Emma describes a culture in which many students, particularly the boys, want to be investment bankers so they can earn big money quickly. 'In some circles it's cool to be right wing, it's cool to want to make money.' A few students in her year drive Audis or BMWs to class, presents from their parents for achieving a certain exam mark. One boy has an Audi he bought himself with savings from his tutoring business. Arrogant private school boys abound, especially arrogant boys from Sydney Grammar, one of the most expensive and selective private schools in the country. 'It's just a sense of entitlement,' Emma says. 'They know how it works and they're right.' Emma knows one boy whose decision about which political party to support was based not on principles but on where his networks lay. At first he decided he would have to join the Liberal Party because he had contacts in that party through private school. Then, as a second-generation Australian, he decided he would be better off joining the Labor Party and taking advantage of his ethnic networks. "Page 52:" Emma says that some students object to full-fee payers, who pay tens of thousands of dollars a year for the course because they missed out on a government-funded place, but it seems most law students are not too concerned about them. Full-fee payers may be ribbed gently. When someone makes a stupid comment in a first year class, it has become a standing joke for classmates to whisper, 'Probably a full-fee payer.' Some full-fee paying students are sheepish about their status. Emma knows a boy who denied his status for six months before quietly confessing the truth. Others boast freely that they are there because rich parents are footing the bill. Sometimes students who aren't full-fee payers will defend their presence by arguing, for example, that the fact they have lower marks makes them less nerdy and therefore makes them better fun at parties.
They argue 'we need full fee payers because they're more social so they keep the social life going'."Page 68:"Like yoga devotees in an ashram, bankers challenge and stretch themselves daily." (Yoga/Ashram originate from India)Page 69: (Sarcastic, cynical, disbelief-complete contrast to what we all know-Education, work, etc)" Some firms go so far they could be describing life in a hippy commune or deodorant commercial. A solicitor named 'Paul' could almost be talking of a community art collective when he describes the life of a lawyer in the brochure for Freehills:'When I walk around the different floors, there's vibrancy about the place. Everyone is busy with interesting things, things they're enthusiastic about. People aren't running around constantly worried about that they have to do. You know people who are really busy but they're still remaining calm. It's a hospitable placeÃ¢ÂÂ¦you feel comfortableÃ¢ÂÂ¦it's pretty easy to fit in, regardless of where you come from or what you're like.' "Page 70:" In appropriating hippy language, big firms are using one of the oldest tricks of advertising: turning the greatest weakness of a brand into its greatest strength. Firms present themselves as champions of individualism, even when they require rigid conformity. They highlight flexibility and family friendliness even though they are notorious for expecting employees to work punishing hours. They emphasise freedom even though so many recruits who take big firm jobs end up feeling imprisoned. "Page 115:" 'You do feel like a bit of a rock star, to be honest. You get to catch cabs everywhere. They make you feel important.' " (Like you belong there, that people understand you and respect you)Page 124:(Heading) The private school/big firm education-industrial complex"The race for status will be familiar to anyone who attended an elite private school at which a similar sorting out of the social hierarchy takes place. Whose family has a tennis court? Who gets to go skiing in Aspen during the holidays? Who is the star rugby who helped win the premiership? Who has a beach house they can invite friends to? Whose father is a CEO? Whose mum drives a Mercedes? Whose big sister is always being photographed in the social pages? Whose sixteenth birthday party will be held on a yacht? Who is having a couture dress made for the school formal. In this way, and in so many others, big firms are just like private schools. Private schools in tall steel and glass towers."( Keeping up with the Joneses', fitting in with society's expectations, belonging with everyone else-materialistic view/perspective)***Ã¢ÂÂ¦(continued): "they have a clear social hierarchy, with recruits having secretaries just as they once had nannies, cleaners and women to do their ironing." (Belonging to such a lifestyle, what is normal for them may be different from everyone else's outlook on life.)Page 126:" Firms are willing to accept hothouse flowers if their marks are impressive enough, but if those hothouse flowers want to get along and prosper they will need to learn the ways of old roses. Why do big firms want old roses rather than hothouse flowers? Because they need people they can understand and trust. Trust means more than knowing that the recruit will not defraud the company or make silly technical errors. Trust means more than knowing that the recruit will act appropriately in a social setting. When a closing dinner takes palce at Flower Drum or Nobu or Rockpool or Claridge's, the firm wants to know that a recruit will not gawp at the surroundings and the prices. " (Successful firms want people who are able to fit in with society, those who belong with others, a social setting scene-apart from just academics contrary to popular belief/ Importance of belonging)Page 128:"What about the recruits who don't get it right, the ones who do not recognize proper corporate style and must walk every day upon a minefield embedded with a fashion faux pas? May Jesus save their souls. To dress in a manner which is ethnic rather than WASPY, to wear polyester or spread the collar of your blouse across the lapels of your jacket is to invite ridicule. To wear a suit with four buttons is a disaster, as is wearing a cheap white shirt through which others can spy a white singlet or chest hair. Fashion dunces who are oblivious to their mistakes may also be oblivious to the harsh criticism whispered by their colleagues." (Materialistic view-clothing-method of belonging in the firm, in society, in life. A superficial viewpoint)Page 130:" And, just as in private schools, there are insiders and outsiders and this distinction is dealt with discreetly yet decisively. 'No one ever gets expelled,' Sam says. 'It's that private school thing. That's not the way things work.' Just as private schools suggest that certain students might be a cultural fit at another school, the big firm outsiders who fail to shape themselves into the born-to-rule mould are told, in not so many words, that perhaps their future lies elsewhere. Outsiders, whether through lack of skill or lack of style, are given dud tasks. There is no shame in that, the bosses say: big firms aren't for everyone. Not everyone is 'partner material.' " (Contrast of insiders/outsiders, belonging vs not belonging in life.)Comfort, security and pastoral care (Heading)"Private school kids come from vibrant school communities in beautiful, well-tended settings where every student is a blessing. Strong pastoral care programs ensure that newcomers are teamed up with buddies in higher grades and school spirit is fostered through competitions with other private schools. By holding school musicals and dances with a brother or sister school of the same religious denomination and socio-economic status, relationships which do not cross class boundaries are encouraged. And so it is with big firms. Work takes place in pristine offices overlooking parks and water. Mentor and buddy programs ensure new arrivals are fully inducted into their new world, taken out for coffee and assured that the mentor is available to answer questions if necessary. " (Helping others to belong)Page 132:" To outsiders, a big firm is a big firm just as a private school is a private school. To insiders, there are endless nuances and graduations. Steps down and steps us. Mallesons or McKinsey might be Geelong Grammar or Sydney Grammar. Smaller corporate firms such as Henry Davis York might be a Roseville College or Loreto Normanhurst. Marsdens might be a suburban Catholic school. Big firm employees are teased about their particular firm's paper shredding scandal, corporate collapse or rumoured troubles in the same way that private school students are teased about their particular school's gay sex scandal, sporting failures or reputation as a repository of dumb rich kids or nerds or try-hards or losers.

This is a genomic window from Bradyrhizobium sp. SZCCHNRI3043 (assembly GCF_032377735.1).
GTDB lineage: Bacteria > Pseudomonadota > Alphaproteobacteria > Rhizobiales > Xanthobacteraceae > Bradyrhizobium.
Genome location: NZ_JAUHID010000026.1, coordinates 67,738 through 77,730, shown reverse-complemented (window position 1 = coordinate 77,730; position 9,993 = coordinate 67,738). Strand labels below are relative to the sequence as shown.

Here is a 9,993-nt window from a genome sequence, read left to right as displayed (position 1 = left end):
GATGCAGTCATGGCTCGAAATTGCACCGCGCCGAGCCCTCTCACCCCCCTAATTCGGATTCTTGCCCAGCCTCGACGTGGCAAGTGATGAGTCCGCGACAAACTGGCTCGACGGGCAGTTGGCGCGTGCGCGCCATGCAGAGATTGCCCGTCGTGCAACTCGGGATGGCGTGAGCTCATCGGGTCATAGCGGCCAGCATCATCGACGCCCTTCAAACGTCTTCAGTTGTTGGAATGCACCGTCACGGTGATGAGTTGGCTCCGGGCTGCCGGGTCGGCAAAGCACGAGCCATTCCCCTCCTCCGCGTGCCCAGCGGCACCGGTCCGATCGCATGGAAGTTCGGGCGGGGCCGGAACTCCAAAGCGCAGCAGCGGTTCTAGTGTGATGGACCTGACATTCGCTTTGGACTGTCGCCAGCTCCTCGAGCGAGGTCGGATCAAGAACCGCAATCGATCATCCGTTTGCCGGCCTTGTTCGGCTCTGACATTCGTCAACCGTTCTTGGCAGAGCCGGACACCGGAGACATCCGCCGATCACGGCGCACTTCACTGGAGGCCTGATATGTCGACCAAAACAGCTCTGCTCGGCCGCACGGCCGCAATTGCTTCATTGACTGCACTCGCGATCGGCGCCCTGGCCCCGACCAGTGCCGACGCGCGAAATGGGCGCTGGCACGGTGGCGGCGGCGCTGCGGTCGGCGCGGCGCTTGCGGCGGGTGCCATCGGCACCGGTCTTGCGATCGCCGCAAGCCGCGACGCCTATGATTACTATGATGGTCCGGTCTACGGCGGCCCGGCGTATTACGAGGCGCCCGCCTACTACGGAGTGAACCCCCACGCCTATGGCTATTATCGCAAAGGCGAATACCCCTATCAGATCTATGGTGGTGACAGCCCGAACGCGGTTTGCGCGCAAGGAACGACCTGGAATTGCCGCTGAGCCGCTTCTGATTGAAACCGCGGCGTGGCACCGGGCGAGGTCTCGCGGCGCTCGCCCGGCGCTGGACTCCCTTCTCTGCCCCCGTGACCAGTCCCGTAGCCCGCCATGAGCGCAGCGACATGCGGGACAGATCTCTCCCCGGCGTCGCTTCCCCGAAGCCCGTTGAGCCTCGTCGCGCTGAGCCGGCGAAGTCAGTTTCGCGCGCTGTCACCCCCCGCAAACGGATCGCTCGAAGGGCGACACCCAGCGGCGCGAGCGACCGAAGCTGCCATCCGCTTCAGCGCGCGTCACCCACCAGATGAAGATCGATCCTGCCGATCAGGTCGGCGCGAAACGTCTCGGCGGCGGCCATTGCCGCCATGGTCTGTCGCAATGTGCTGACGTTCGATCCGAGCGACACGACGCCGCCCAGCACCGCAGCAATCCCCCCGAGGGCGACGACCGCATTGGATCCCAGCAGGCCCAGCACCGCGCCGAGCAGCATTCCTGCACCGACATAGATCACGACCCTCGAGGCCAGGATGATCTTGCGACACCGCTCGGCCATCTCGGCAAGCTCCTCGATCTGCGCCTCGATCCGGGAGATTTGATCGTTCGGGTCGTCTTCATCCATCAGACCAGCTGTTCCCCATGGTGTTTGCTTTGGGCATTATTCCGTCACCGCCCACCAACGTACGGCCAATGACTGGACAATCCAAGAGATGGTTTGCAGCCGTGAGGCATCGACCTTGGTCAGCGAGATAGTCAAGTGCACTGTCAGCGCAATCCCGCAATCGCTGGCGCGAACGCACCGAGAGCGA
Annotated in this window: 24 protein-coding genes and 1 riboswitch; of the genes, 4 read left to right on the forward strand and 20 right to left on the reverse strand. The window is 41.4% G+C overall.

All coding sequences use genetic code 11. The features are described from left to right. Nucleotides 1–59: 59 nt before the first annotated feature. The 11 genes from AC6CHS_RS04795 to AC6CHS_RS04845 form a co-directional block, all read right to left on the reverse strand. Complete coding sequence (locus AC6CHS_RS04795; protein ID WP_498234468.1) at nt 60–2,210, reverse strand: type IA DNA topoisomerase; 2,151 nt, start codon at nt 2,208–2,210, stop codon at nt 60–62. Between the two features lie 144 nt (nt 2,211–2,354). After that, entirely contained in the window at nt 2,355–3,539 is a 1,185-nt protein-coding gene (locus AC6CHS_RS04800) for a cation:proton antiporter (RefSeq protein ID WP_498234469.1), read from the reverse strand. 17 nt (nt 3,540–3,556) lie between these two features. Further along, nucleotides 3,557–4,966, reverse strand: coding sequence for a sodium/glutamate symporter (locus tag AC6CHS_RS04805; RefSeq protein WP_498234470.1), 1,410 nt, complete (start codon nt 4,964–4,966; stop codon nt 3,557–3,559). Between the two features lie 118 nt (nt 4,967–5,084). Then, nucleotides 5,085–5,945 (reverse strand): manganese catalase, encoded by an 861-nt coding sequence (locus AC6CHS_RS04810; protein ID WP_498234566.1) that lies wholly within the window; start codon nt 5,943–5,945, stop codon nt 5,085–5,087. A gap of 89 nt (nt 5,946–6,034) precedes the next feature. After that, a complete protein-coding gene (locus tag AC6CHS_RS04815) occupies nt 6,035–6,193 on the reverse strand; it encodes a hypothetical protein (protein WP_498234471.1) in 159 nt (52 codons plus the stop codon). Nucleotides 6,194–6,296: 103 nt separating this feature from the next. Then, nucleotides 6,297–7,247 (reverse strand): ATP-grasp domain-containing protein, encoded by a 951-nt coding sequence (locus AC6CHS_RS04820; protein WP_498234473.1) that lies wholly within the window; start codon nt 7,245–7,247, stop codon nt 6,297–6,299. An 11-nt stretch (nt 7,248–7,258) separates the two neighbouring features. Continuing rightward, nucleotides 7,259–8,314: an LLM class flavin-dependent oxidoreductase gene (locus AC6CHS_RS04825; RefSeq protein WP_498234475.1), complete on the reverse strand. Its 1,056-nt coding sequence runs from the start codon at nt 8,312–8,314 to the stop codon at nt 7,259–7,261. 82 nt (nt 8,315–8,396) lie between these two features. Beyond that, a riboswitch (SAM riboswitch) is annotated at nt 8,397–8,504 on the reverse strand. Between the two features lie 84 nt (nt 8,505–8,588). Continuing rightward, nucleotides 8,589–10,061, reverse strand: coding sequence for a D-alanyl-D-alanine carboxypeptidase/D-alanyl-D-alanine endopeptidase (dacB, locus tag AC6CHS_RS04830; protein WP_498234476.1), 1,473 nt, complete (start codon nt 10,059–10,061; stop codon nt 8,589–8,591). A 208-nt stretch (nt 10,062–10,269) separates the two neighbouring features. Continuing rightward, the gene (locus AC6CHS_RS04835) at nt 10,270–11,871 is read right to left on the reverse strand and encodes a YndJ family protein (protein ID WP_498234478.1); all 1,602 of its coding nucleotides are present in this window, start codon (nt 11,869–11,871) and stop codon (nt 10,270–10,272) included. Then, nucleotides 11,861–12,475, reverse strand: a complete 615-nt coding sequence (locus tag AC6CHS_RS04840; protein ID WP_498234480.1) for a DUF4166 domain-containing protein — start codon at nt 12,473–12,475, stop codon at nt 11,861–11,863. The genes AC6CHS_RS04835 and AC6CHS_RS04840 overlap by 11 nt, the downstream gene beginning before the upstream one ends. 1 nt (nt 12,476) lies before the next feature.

Just as there are among Sydney's GPS schools (Greater Public Schools) some which claim to be the most elite of the boys' schools, there are similar categories in the corporate world. In law, there are Top Tier firms. In accountancy, there are the Big Five firms. In the London legal world there are Magic Circle firms which include the most prestigious operations such as Freshfields, Linklaters and Clifford Chance. The boundaries between these categories are carefully policed. When the firm Herbert Smith described itself in its recruitment literature as 'top tier', 'recognised as one of the UK's "Magic Circle" and 'one of the world's "global elite" law firms', internet posters scoffed. 'Categorically tell them that they are not in the Magic Circle and any attempt to state as much in their promotional material is tantamount to deception,' one poster wrote on the legal website www.rollonfriday.com. Ã¢ÂÂ¦ (Contrast between schools vs firms, belonging in both)I think that's a major tactical mistake on their part - it just makes them look desperate. As far as I can see, they are pretty much as good as any MC firm, but the desperation to be officially counted as part of the MC just takes the sheen off.' " (The want to belong may actually backfire)bibliographywww.booktopia.com.au/the-pin-striped-prison/prod9780330423502.htmlwww.smh.com.au/news/entertainment/books/book-reviews/the-pinstriped-prison/2008/09/19/1221331197568.htmlwww.panmacmillan.com.au/picador/display_title.asp?ISBN=9780330423502&Author=Pryor,%20Lisa - 31k